• Three professionally written and published, ground-breaking management books, rich in detail, backed by evidence and illustrated with case studies.
  • Genuinely original, ground-breaking, thought-provoking ideas.
  • Piloted concepts, with strong feedback.
  • Experience in delivering training and talks.
  • I will offer you at least 50% share of profits, potentially more for someone with a fantastic marketing operation and global reach.


About me

I am a pioneering author and journalist, specialising in the working environment and business performance.

I am a member of the Society of Authors, and a Subject Matter Expert for the Chartered Management Institute. I am a fluent Spanish speaker, with a Diploma Letter of Credit from the Institute of Linguists. I have been named co-author for the 2014 All-Party Parliamentary Group on Management, report due July 2014. In addition, I will be chairing the inaugural Ampthill Literary Festival, Bedfordshire UK, on 5th July 2014.

Blogs: Radical Shift: Also:

There is more information about me at and on Linked-in.

If you are interested, please email me: or call +44 1525 406746, Skype: felipew50

March 26, 2014

People don’t hate change. People hate stupidity

Filed under: Uncategorized — felipewh @ 12:36 pm

I’ve nothing against accountants and finance directors, really I haven’t. I just challenge the idea that they should be the only ones in charge. The extent to which accountancy still dominates the way in which businesses are reported on, analysed and managed is absurd. We don’t travel to work via horse and cart or boats propelled by galley slaves, so why do we still use the quarterly report of the financial accounts – a 15th Century invention – to hold companies to account and analyse costs for the purposes of business planning?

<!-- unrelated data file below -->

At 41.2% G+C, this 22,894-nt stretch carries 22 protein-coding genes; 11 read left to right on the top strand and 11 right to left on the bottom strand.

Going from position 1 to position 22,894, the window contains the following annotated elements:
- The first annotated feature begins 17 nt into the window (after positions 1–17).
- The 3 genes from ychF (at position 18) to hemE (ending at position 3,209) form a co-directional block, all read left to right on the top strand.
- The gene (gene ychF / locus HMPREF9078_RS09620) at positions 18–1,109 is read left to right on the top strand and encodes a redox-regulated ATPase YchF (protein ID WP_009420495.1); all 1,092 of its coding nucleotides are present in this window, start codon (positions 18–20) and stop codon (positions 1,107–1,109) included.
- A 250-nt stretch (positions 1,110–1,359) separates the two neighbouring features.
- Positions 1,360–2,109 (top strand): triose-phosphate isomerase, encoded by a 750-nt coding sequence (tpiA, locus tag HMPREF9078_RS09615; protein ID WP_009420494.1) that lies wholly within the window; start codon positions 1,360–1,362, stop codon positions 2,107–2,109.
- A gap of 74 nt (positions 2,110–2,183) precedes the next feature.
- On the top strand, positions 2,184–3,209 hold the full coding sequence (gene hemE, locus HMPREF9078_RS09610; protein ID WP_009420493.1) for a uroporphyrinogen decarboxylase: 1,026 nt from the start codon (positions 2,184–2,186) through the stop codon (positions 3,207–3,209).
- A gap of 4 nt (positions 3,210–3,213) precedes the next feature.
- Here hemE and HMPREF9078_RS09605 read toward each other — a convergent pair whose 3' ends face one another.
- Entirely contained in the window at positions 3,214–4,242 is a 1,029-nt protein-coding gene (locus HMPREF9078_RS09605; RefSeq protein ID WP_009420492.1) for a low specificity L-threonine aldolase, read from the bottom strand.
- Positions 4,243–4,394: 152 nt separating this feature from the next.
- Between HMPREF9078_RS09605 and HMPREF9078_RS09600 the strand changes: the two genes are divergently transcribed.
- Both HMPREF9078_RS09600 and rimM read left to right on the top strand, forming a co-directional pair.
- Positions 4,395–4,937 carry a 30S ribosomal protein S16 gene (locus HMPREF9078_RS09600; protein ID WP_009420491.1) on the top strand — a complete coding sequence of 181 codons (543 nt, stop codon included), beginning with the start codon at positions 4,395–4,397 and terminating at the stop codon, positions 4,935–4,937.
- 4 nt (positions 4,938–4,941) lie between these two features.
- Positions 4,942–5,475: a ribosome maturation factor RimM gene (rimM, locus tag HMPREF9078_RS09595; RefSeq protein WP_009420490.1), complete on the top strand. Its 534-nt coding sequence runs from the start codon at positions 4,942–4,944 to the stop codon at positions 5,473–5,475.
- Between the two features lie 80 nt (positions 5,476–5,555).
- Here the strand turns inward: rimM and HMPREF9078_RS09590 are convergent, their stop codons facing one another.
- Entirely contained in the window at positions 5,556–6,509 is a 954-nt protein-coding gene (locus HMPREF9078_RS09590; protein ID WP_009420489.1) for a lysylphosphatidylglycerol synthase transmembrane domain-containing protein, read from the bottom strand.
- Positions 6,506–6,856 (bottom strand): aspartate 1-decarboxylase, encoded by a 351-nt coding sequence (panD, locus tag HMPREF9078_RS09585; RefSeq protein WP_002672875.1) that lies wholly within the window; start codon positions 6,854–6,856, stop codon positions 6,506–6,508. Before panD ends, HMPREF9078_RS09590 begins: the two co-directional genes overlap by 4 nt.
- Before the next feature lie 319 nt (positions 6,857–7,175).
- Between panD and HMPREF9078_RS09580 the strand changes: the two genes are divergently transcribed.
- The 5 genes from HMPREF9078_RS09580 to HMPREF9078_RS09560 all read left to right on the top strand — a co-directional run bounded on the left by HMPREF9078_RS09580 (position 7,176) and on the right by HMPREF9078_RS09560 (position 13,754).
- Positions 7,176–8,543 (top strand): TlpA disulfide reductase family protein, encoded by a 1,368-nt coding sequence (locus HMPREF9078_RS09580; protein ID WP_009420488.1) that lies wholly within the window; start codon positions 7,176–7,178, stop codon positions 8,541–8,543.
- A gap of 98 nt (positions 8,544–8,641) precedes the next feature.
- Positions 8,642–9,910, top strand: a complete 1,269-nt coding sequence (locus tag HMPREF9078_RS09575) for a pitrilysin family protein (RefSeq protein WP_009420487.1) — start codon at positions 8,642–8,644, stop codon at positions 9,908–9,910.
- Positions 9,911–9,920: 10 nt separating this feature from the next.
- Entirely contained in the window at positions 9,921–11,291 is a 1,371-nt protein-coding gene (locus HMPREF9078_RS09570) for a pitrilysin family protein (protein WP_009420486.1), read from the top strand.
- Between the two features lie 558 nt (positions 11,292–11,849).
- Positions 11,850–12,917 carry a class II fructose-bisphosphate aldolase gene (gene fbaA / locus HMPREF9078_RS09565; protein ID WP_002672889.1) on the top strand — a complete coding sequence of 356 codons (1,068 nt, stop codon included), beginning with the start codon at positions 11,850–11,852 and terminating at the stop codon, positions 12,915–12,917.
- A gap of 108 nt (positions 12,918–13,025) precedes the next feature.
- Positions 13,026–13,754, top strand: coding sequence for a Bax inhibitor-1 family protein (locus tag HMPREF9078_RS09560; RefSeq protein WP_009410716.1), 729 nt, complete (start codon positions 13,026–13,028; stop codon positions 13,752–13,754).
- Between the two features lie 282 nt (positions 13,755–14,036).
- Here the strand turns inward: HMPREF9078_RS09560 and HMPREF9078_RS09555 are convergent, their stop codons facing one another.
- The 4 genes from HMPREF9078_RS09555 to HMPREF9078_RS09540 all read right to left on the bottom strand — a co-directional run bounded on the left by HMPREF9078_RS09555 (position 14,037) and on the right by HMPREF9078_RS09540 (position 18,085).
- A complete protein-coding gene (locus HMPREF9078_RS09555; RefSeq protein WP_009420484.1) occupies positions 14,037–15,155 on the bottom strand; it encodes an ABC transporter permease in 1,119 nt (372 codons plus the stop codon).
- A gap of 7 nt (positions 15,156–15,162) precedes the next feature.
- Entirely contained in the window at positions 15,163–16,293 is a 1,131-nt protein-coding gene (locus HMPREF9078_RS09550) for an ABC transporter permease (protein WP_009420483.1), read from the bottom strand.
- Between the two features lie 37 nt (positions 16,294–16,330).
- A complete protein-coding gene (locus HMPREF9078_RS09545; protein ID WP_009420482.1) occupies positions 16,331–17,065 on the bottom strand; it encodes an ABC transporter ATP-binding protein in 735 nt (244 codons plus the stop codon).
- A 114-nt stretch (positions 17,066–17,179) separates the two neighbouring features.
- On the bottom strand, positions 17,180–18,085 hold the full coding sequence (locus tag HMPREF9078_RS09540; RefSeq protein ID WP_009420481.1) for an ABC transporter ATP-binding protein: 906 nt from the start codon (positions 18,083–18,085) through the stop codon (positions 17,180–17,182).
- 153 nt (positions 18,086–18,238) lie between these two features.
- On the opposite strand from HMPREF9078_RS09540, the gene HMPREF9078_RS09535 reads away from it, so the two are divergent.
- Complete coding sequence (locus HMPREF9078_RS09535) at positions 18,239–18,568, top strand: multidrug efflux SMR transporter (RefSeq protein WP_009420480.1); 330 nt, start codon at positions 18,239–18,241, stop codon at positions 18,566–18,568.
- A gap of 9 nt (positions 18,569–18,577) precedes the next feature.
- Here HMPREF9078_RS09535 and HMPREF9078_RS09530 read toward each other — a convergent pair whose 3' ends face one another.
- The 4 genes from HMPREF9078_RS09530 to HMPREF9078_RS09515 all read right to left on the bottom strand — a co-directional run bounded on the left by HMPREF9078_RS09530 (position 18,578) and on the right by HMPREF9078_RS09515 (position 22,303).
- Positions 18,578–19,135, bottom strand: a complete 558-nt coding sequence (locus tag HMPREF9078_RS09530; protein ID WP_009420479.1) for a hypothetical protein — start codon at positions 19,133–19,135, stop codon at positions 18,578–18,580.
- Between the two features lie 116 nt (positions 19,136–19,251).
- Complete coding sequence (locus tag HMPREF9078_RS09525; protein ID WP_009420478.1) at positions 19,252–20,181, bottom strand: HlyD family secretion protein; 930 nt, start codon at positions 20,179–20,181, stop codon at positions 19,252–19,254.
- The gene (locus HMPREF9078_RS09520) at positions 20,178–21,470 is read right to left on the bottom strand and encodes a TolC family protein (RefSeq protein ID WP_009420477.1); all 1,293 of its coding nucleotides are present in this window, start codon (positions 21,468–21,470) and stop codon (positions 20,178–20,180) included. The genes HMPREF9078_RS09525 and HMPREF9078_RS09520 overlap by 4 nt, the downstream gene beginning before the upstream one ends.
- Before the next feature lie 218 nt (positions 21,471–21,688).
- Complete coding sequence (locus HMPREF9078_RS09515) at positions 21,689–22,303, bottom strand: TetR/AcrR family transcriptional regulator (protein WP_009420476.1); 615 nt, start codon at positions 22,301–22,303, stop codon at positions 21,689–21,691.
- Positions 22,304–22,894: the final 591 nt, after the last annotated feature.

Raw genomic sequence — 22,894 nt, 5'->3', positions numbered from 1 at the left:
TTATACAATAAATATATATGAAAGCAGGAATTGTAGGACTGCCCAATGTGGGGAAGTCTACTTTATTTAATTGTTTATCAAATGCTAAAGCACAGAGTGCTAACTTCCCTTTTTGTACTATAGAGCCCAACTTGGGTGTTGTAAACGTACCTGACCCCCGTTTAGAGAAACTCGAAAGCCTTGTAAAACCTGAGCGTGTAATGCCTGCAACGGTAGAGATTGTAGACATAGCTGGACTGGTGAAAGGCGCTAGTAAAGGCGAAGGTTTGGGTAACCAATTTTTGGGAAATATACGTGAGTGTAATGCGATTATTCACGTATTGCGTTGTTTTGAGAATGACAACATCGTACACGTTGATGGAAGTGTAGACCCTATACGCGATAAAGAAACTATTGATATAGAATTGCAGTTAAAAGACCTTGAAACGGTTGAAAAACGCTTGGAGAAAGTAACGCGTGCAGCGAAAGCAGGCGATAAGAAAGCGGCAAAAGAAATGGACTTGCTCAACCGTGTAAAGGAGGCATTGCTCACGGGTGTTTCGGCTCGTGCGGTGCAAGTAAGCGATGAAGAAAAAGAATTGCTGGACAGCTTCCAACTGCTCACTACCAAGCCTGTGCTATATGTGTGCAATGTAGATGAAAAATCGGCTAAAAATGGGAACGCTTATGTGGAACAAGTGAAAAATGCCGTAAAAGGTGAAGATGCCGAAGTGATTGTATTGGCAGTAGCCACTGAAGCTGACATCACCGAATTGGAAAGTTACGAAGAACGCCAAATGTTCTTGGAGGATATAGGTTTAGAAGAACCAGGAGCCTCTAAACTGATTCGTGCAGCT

It goes like this. You have an underperforming business. Profits are under pressure. Ah, the bean-counters say, some salaries are high and we have a lot of office space. If we reduce costs, we’ll restore margins! So they freeze or cut salaries and posts, and move to open-plan offices, hot-desking and the like. People will resist this, naturally. But people hate change! They tell themselves. So they impose change upon resistant people, and see if it works. If it fails, of course, they’ll blame the resistance, not the plan.
What such plans fail to incorporate is an understanding that an organization is a human community, not a set of resources with costs. And this community behaves in unpredictable ways. If you tot up the costs as they appear on the balance sheet you appear to have aggregate costs, but you don’t, because most of the bigger costs don’t appear, and they can go wildly up or down depending on how these complex sentient beings called humans respond to change. So if a wage freeze prompts people to start leaving in droves, costs shoot up, because high turnover is expensive (and routinely not measured). Very probably customers depart also. If an open-plan office is inappropriate for the business, because a lot of confidential conversations are necessary (I’ve heard this comment twice in the past few weeks from people protesting at stupid change), then a lot of time is wasted looking for meeting rooms.
The idea that people hate change is nonsense. It’s the most obviously wrong theory spouted by the MBA brigade (and there is fierce competition for that accolade). Human beings are the most restless, curious species there is. We are easily bored. We love change. That’s why we’re always looking at our smartphones and gossiping over a coffee. We want to find out what’s new and we’re disappointed if it’s nothing major.